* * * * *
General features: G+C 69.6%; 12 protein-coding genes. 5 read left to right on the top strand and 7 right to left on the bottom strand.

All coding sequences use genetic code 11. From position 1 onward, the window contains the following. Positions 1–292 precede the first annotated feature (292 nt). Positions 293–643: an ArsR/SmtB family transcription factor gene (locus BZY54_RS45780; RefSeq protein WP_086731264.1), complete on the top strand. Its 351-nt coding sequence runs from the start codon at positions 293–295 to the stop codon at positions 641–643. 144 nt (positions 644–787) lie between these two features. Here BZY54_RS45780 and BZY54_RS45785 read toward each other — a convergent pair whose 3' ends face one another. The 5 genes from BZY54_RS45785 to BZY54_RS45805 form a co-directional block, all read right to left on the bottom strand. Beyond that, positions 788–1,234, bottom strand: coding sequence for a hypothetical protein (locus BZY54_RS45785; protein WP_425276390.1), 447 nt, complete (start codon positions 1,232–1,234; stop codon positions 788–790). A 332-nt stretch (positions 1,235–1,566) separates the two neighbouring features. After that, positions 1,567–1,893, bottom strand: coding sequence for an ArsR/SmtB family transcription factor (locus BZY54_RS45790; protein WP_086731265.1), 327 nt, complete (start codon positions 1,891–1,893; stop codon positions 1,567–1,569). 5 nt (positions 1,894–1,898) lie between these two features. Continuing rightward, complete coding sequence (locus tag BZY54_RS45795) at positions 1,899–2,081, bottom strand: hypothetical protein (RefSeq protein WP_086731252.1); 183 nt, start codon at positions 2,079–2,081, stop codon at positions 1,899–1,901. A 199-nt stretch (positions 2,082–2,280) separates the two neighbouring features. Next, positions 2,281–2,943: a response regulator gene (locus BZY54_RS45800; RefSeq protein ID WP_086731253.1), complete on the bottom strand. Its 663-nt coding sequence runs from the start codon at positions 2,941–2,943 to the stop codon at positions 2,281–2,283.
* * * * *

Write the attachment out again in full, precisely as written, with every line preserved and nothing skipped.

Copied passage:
General features: G+C 69.6%; 12 protein-coding genes. 5 read left to right on the top strand and 7 right to left on the bottom strand.

All coding sequences use genetic code 11. From position 1 onward, the window contains the following. Positions 1–292 precede the first annotated feature (292 nt). Positions 293–643: an ArsR/SmtB family transcription factor gene (locus BZY54_RS45780; RefSeq protein WP_086731264.1), complete on the top strand. Its 351-nt coding sequence runs from the start codon at positions 293–295 to the stop codon at positions 641–643. 144 nt (positions 644–787) lie between these two features. Here BZY54_RS45780 and BZY54_RS45785 read toward each other — a convergent pair whose 3' ends face one another. The 5 genes from BZY54_RS45785 to BZY54_RS45805 form a co-directional block, all read right to left on the bottom strand. Beyond that, positions 788–1,234, bottom strand: coding sequence for a hypothetical protein (locus BZY54_RS45785; protein WP_425276390.1), 447 nt, complete (start codon positions 1,232–1,234; stop codon positions 788–790). A 332-nt stretch (positions 1,235–1,566) separates the two neighbouring features. After that, positions 1,567–1,893, bottom strand: coding sequence for an ArsR/SmtB family transcription factor (locus BZY54_RS45790; protein WP_086731265.1), 327 nt, complete (start codon positions 1,891–1,893; stop codon positions 1,567–1,569). 5 nt (positions 1,894–1,898) lie between these two features. Continuing rightward, complete coding sequence (locus tag BZY54_RS45795) at positions 1,899–2,081, bottom strand: hypothetical protein (RefSeq protein WP_086731252.1); 183 nt, start codon at positions 2,079–2,081, stop codon at positions 1,899–1,901. A 199-nt stretch (positions 2,082–2,280) separates the two neighbouring features. Next, positions 2,281–2,943: a response regulator gene (locus BZY54_RS45800; RefSeq protein ID WP_086731253.1), complete on the bottom strand. Its 663-nt coding sequence runs from the start codon at positions 2,941–2,943 to the stop codon at positions 2,281–2,283.